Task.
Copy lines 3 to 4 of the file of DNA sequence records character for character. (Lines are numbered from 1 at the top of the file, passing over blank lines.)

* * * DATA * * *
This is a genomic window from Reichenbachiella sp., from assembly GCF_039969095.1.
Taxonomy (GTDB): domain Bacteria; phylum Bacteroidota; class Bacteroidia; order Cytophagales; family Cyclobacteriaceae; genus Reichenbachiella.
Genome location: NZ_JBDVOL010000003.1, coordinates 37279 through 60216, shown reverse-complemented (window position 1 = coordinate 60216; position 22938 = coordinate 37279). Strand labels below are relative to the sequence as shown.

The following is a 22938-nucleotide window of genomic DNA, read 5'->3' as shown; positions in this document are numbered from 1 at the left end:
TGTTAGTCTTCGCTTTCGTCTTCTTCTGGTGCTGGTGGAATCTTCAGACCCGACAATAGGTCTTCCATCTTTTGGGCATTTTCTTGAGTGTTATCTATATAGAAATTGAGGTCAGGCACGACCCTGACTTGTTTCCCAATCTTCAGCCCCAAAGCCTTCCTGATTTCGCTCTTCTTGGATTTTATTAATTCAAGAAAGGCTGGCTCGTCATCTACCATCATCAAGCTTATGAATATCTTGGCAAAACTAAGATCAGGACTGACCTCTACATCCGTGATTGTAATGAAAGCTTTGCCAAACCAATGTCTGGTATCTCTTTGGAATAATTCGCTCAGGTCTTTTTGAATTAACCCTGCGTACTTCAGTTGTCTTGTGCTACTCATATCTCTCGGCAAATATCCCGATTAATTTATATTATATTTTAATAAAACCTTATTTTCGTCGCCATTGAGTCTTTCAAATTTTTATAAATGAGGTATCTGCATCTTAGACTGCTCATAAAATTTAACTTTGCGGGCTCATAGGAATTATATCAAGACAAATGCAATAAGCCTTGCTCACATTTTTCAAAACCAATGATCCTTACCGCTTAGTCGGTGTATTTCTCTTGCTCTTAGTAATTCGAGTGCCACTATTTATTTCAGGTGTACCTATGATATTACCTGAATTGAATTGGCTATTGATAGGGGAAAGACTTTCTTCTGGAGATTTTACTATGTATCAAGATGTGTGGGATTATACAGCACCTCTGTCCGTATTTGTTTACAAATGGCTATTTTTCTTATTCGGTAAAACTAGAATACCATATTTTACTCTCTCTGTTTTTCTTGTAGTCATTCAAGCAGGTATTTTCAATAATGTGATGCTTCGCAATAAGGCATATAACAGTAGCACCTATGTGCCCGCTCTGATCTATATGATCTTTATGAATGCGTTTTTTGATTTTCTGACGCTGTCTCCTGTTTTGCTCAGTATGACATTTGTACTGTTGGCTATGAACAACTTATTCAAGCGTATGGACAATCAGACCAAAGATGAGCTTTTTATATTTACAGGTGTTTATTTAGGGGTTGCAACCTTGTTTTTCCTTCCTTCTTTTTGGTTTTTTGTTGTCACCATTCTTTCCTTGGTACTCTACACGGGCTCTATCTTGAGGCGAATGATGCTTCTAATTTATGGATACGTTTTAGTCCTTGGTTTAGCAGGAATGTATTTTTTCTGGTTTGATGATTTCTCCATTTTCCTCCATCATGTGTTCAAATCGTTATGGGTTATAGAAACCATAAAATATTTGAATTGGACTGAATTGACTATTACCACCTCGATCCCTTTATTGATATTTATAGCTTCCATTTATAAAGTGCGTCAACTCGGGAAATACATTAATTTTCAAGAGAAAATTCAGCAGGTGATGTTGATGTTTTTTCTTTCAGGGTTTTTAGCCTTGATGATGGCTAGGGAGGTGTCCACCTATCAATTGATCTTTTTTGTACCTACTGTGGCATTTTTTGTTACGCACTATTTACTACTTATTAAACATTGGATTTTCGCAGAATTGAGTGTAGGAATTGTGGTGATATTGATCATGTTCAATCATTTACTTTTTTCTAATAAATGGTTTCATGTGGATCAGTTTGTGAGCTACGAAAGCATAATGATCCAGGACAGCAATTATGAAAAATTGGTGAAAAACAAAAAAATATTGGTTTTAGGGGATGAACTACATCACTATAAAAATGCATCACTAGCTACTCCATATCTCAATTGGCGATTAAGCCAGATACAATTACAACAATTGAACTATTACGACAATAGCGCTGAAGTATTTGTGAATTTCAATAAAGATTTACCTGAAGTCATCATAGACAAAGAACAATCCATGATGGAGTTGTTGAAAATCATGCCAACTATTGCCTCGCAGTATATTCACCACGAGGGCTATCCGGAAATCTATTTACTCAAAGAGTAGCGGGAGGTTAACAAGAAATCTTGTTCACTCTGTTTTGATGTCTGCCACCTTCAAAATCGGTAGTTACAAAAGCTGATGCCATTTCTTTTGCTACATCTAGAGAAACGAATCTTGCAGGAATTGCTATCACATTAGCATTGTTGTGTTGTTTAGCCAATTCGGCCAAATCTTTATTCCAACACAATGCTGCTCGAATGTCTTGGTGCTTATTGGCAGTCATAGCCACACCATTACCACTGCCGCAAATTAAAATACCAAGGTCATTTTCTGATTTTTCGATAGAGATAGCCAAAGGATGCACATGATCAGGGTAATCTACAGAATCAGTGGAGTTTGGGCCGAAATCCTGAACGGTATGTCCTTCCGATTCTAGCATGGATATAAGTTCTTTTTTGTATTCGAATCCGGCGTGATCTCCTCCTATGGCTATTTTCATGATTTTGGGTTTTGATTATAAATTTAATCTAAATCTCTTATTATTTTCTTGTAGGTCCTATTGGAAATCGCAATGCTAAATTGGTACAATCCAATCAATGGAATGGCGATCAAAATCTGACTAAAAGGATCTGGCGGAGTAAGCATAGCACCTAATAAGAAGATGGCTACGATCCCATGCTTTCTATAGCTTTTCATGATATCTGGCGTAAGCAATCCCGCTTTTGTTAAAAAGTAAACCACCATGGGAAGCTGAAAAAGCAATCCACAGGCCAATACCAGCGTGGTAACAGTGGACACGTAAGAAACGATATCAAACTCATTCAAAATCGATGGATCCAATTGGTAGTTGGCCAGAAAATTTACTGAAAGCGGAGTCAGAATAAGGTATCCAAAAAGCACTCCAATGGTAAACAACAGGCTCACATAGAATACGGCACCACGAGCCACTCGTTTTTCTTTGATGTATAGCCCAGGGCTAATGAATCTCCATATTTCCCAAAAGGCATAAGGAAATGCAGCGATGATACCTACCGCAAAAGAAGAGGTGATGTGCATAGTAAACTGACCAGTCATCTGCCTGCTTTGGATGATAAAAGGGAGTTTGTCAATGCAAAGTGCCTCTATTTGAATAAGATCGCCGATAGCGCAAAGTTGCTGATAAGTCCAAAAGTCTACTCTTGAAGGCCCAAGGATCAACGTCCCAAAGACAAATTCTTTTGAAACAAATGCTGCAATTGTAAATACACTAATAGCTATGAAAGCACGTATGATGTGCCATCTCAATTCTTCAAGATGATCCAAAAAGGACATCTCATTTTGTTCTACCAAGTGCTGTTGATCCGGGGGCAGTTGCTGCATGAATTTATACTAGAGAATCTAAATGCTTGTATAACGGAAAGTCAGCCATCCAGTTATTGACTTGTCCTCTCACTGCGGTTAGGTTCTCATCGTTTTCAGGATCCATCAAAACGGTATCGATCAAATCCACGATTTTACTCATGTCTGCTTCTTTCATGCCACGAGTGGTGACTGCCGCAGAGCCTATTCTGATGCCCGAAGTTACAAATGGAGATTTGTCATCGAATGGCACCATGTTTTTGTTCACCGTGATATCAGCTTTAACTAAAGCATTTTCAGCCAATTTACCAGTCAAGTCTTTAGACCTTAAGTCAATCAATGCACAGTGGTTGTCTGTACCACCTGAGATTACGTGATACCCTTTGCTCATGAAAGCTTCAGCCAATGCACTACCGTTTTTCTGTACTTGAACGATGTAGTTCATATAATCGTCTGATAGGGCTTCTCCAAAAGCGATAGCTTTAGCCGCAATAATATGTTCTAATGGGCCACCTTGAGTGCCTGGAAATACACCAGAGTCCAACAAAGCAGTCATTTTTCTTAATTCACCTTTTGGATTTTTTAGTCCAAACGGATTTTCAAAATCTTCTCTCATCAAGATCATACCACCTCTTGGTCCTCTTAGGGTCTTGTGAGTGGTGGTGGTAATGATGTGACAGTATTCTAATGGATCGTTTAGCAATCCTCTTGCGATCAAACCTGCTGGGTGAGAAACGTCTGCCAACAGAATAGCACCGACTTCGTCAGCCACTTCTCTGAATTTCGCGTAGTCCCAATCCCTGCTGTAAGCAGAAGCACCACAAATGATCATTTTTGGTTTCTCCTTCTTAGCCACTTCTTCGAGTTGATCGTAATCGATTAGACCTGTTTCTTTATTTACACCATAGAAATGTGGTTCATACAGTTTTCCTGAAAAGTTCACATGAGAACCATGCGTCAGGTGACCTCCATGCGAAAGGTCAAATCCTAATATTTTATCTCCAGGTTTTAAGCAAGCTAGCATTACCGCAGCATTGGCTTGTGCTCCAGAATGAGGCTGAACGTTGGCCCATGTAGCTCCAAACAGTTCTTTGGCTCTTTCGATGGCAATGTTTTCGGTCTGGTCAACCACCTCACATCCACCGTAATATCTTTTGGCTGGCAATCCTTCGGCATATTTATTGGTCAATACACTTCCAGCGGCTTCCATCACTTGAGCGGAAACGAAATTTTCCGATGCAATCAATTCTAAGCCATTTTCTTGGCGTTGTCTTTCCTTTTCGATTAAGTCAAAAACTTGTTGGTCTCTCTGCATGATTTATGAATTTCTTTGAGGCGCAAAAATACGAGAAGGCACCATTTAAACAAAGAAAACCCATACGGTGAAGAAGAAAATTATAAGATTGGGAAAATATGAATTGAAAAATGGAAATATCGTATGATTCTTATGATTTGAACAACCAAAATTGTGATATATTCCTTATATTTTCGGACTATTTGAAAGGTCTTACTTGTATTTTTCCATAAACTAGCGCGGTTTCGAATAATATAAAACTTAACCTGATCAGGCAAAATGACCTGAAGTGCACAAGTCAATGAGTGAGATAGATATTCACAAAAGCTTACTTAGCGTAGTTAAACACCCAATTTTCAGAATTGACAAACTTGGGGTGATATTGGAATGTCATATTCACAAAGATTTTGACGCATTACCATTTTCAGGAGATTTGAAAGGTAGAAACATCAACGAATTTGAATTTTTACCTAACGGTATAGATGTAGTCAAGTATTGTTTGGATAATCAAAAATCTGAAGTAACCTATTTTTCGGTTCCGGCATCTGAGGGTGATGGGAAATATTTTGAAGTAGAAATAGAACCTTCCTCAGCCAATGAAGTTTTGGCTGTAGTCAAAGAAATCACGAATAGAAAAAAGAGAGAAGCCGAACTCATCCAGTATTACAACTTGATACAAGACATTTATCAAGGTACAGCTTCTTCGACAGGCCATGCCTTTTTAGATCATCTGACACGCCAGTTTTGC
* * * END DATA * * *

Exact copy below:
Genome location: NZ_JBDVOL010000003.1, coordinates 37279 through 60216, shown reverse-complemented (window position 1 = coordinate 60216; position 22938 = coordinate 37279). Strand labels below are relative to the sequence as shown.

The following is a 22938-nucleotide window of genomic DNA, read 5'->3' as shown; positions in this document are numbered from 1 at the left end: